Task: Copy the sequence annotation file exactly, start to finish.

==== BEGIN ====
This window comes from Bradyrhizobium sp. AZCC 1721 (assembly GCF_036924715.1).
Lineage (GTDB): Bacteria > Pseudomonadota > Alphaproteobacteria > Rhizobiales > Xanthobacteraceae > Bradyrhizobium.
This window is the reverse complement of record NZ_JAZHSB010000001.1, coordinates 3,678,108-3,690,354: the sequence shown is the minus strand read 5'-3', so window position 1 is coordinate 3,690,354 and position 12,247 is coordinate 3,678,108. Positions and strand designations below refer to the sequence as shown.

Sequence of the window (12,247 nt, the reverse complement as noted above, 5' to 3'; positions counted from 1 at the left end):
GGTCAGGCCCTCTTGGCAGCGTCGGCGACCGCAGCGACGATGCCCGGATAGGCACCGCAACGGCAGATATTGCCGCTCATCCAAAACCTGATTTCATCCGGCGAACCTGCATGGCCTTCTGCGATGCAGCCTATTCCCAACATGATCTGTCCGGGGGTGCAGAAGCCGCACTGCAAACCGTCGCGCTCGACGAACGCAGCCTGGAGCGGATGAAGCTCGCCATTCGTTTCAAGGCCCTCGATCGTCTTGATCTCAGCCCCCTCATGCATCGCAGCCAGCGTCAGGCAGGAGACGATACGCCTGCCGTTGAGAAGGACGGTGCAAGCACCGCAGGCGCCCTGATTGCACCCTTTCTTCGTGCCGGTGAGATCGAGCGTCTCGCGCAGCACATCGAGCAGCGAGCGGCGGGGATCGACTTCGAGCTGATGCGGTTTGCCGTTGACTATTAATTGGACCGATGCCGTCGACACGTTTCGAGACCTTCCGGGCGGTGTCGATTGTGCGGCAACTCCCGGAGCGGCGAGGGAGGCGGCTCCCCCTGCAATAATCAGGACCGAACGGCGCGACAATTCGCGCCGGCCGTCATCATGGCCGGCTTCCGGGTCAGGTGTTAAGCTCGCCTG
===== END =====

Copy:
This window comes from Bradyrhizobium sp. AZCC 1721 (assembly GCF_036924715.1).
Lineage (GTDB): Bacteria > Pseudomonadota > Alphaproteobacteria > Rhizobiales > Xanthobacteraceae > Bradyrhizobium.
This window is the reverse complement of record NZ_JAZHSB010000001.1, coordinates 3,678,108-3,690,354: the sequence shown is the minus strand read 5'-3', so window position 1 is coordinate 3,690,354 and position 12,247 is coordinate 3,678,108. Positions and strand designations below refer to the sequence as shown.

Sequence of the window (12,247 nt, the reverse complement as noted above, 5' to 3'; positions counted from 1 at the left end):
GGTCAGGCCCTCTTGGCAGCGTCGGCGACCGCAGCGACGATGCCCGGATAGGCACCGCAACGGCAGATATTGCCGCTCATCCAAAACCTGATTTCATCCGGCGAACCTGCATGGCCTTCTGCGATGCAGCCTATTCCCAACATGATCTGTCCGGGGGTGCAGAAGCCGCACTGCAAACCGTCGCGCTCGACGAACGCAGCCTGGAGCGGATGAAGCTCGCCATTCGTTTCAAGGCCCTCGATCGTCTTGATCTCAGCCCCCTCATGCATCGCAGCCAGCGTCAGGCAGGAGACGATACGCCTGCCGTTGAGAAGGACGGTGCAAGCACCGCAGGCGCCCTGATTGCACCCTTTCTTCGTGCCGGTGAGATCGAGCGTCTCGCGCAGCACATCGAGCAGCGAGCGGCGGGGATCGACTTCGAGCTGATGCGGTTTGCCGTTGACTATTAATTGGACCGATGCCGTCGACACGTTTCGAGACCTTCCGGGCGGTGTCGATTGTGCGGCAACTCCCGGAGCGGCGAGGGAGGCGGCTCCCCCTGCAATAATCAGGACCGAACGGCGCGACAATTCGCGCCGGCCGTCATCATGGCCGGCTTCCGGGTCAGGTGTTAAGCTCGCCTG